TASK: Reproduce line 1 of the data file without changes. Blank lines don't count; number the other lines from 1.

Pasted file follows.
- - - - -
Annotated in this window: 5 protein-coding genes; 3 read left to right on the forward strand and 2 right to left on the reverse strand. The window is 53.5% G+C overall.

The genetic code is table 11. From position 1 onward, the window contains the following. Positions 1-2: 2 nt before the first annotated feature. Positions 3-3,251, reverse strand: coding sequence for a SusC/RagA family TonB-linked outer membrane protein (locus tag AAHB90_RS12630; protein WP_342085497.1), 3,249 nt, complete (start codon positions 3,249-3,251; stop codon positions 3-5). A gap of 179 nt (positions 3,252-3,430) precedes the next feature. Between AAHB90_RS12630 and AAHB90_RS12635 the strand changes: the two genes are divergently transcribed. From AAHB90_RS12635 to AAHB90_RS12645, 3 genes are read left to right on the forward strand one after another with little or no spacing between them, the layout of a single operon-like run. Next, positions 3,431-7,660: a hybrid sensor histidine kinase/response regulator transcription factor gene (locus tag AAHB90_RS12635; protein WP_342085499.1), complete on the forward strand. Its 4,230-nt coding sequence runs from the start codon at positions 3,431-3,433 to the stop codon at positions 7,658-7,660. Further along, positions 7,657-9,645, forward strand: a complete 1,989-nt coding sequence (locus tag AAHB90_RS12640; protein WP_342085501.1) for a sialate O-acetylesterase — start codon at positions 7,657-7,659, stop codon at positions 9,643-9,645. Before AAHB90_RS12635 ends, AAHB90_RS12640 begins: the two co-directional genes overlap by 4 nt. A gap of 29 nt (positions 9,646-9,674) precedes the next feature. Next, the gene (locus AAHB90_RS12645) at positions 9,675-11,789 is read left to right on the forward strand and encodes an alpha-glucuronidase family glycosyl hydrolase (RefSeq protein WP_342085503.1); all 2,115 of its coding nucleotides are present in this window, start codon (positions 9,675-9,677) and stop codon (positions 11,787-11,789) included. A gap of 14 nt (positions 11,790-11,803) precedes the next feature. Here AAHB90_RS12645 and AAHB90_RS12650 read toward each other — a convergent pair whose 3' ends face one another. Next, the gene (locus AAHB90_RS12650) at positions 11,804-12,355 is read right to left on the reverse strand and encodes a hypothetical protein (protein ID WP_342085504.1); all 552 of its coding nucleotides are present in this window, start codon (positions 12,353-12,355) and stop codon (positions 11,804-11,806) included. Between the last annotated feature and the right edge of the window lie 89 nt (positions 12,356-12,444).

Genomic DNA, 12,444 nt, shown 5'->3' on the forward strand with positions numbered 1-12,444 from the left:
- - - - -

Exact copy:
Annotated in this window: 5 protein-coding genes; 3 read left to right on the forward strand and 2 right to left on the reverse strand. The window is 53.5% G+C overall.